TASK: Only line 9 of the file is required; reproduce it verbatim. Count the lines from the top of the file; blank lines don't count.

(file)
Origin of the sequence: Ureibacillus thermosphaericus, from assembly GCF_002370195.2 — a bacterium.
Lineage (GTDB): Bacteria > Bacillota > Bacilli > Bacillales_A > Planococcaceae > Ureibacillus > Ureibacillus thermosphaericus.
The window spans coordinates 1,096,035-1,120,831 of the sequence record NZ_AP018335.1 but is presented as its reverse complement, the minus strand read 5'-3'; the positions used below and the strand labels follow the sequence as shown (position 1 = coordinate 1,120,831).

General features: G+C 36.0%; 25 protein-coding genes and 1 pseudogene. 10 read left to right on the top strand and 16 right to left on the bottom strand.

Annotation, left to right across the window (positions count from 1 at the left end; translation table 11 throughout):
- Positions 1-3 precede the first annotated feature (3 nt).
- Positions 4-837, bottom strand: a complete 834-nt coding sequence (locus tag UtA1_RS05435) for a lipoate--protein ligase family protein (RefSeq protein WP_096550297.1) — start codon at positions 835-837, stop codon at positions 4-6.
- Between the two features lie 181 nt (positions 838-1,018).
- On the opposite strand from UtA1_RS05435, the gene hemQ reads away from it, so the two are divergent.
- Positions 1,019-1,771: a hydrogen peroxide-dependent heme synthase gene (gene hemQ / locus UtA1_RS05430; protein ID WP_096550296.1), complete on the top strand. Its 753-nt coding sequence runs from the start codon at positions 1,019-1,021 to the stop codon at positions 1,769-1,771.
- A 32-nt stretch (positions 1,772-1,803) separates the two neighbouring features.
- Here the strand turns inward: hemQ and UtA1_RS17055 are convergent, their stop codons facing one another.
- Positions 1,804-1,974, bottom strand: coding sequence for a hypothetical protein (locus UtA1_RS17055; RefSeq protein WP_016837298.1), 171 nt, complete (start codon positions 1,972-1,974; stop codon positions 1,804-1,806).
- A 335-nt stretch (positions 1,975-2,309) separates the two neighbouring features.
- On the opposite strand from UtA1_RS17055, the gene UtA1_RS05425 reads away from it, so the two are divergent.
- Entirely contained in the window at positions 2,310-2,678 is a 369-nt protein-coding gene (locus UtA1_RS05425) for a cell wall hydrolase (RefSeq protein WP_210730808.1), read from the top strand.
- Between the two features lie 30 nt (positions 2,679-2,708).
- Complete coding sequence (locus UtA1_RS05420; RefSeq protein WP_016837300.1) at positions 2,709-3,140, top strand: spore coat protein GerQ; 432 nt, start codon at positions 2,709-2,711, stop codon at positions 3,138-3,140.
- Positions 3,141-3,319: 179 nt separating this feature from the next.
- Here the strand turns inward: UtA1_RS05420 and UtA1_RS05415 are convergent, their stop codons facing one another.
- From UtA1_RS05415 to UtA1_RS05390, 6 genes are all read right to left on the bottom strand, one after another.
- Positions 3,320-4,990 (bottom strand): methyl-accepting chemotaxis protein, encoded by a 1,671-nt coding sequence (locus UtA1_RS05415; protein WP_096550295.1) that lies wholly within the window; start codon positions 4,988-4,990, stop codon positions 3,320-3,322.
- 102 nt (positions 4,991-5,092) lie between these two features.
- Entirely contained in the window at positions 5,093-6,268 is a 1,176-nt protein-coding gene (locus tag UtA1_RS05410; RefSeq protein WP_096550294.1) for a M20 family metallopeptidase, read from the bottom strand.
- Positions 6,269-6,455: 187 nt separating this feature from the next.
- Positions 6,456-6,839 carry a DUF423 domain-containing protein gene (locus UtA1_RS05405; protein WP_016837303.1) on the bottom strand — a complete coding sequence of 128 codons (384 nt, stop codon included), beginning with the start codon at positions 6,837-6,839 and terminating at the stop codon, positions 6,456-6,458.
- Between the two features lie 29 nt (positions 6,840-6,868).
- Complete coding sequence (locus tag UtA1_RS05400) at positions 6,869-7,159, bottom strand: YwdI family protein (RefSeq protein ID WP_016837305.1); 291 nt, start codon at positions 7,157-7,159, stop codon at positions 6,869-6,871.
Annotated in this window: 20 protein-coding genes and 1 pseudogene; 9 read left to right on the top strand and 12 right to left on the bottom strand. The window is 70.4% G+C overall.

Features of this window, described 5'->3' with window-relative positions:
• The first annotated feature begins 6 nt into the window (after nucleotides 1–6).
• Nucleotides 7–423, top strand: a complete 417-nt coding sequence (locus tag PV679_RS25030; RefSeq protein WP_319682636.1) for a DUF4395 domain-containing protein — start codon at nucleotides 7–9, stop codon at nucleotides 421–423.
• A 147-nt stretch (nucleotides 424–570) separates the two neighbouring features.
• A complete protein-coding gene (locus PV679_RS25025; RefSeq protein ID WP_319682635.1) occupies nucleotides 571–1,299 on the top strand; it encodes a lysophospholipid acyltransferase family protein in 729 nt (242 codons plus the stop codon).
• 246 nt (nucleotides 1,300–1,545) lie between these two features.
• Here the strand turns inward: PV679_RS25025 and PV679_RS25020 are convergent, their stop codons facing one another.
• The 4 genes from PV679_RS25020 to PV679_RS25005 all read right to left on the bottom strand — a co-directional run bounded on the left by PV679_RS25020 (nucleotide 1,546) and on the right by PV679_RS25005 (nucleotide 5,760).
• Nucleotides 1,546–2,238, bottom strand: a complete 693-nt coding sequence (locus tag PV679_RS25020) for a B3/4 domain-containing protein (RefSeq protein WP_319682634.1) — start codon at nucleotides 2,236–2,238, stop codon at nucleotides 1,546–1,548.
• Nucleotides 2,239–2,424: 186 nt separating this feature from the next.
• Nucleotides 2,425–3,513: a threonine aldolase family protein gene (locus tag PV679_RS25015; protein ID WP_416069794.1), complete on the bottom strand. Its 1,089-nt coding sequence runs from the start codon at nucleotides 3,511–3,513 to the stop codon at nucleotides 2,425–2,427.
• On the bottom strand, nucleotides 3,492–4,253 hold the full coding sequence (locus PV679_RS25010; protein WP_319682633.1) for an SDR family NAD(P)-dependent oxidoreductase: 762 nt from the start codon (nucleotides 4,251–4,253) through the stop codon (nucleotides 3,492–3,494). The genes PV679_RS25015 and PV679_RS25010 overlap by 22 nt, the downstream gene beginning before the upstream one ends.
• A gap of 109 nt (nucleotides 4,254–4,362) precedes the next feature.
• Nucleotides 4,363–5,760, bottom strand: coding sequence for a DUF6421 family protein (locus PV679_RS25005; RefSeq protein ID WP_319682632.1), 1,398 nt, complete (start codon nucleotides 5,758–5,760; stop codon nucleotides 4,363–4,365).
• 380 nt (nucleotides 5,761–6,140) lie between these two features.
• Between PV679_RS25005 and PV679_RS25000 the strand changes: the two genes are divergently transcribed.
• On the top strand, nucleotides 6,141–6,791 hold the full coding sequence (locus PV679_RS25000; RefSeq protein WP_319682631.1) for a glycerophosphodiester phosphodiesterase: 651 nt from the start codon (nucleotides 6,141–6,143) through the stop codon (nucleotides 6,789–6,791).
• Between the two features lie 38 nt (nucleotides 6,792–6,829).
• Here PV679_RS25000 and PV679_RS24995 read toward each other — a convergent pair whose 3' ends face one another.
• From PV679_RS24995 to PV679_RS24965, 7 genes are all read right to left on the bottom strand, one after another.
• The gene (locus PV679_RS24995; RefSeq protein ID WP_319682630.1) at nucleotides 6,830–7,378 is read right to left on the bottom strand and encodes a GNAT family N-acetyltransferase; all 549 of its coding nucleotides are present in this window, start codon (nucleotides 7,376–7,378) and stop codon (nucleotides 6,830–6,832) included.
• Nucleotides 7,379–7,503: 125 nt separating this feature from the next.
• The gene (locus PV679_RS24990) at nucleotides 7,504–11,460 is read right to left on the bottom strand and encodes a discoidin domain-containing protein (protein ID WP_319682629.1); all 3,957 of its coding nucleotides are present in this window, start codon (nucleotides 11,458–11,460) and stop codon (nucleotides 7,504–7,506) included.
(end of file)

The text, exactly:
- On the opposite strand from UtA1_RS05435, the gene hemQ reads away from it, so the two are divergent.